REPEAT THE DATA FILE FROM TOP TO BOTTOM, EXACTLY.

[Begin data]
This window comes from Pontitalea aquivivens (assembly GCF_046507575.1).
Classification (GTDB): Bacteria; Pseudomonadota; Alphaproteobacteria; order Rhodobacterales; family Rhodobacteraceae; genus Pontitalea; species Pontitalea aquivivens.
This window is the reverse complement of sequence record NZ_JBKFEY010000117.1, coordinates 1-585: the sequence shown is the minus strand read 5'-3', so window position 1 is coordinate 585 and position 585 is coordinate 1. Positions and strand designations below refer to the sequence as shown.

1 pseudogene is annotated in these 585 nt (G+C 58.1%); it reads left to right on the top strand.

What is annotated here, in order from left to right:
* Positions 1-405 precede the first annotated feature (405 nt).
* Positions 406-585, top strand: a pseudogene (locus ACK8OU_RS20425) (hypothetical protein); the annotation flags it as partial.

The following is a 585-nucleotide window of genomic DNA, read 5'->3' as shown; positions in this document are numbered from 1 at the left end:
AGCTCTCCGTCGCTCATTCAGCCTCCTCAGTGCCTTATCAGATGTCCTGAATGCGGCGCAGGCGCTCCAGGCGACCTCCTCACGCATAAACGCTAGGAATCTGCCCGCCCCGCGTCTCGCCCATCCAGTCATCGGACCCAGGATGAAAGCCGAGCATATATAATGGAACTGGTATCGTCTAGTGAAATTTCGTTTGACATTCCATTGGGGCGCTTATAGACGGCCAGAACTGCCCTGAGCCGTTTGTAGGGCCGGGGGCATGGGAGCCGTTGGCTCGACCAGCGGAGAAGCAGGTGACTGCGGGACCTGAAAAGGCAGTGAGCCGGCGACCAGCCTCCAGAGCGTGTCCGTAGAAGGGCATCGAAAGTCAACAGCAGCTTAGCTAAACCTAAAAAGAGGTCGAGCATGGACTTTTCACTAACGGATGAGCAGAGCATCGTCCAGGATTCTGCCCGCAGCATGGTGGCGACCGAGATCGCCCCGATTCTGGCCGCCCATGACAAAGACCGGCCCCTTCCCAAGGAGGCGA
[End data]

This window comes from Pontitalea aquivivens (assembly GCF_046507575.1).
Classification (GTDB): Bacteria; Pseudomonadota; Alphaproteobacteria; order Rhodobacterales; family Rhodobacteraceae; genus Pontitalea; species Pontitalea aquivivens.
This window is the reverse complement of sequence record NZ_JBKFEY010000117.1, coordinates 1-585: the sequence shown is the minus strand read 5'-3', so window position 1 is coordinate 585 and position 585 is coordinate 1. Positions and strand designations below refer to the sequence as shown.

1 pseudogene is annotated in these 585 nt (G+C 58.1%); it reads left to right on the top strand.

What is annotated here, in order from left to right:
* Positions 1-405 precede the first annotated feature (405 nt).
* Positions 406-585, top strand: a pseudogene (locus ACK8OU_RS20425) (hypothetical protein); the annotation flags it as partial.

The following is a 585-nucleotide window of genomic DNA, read 5'->3' as shown; positions in this document are numbered from 1 at the left end:
AGCTCTCCGTCGCTCATTCAGCCTCCTCAGTGCCTTATCAGATGTCCTGAATGCGGCGCAGGCGCTCCAGGCGACCTCCTCACGCATAAACGCTAGGAATCTGCCCGCCCCGCGTCTCGCCCATCCAGTCATCGGACCCAGGATGAAAGCCGAGCATATATAATGGAACTGGTATCGTCTAGTGAAATTTCGTTTGACATTCCATTGGGGCGCTTATAGACGGCCAGAACTGCCCTGAGCCGTTTGTAGGGCCGGGGGCATGGGAGCCGTTGGCTCGACCAGCGGAGAAGCAGGTGACTGCGGGACCTGAAAAGGCAGTGAGCCGGCGACCAGCCTCCAGAGCGTGTCCGTAGAAGGGCATCGAAAGTCAACAGCAGCTTAGCTAAACCTAAAAAGAGGTCGAGCATGGACTTTTCACTAACGGATGAGCAGAGCATCGTCCAGGATTCTGCCCGCAGCATGGTGGCGACCGAGATCGCCCCGATTCTGGCCGCCCATGACAAAGACCGGCCCCTTCCCAAGGAGGCGA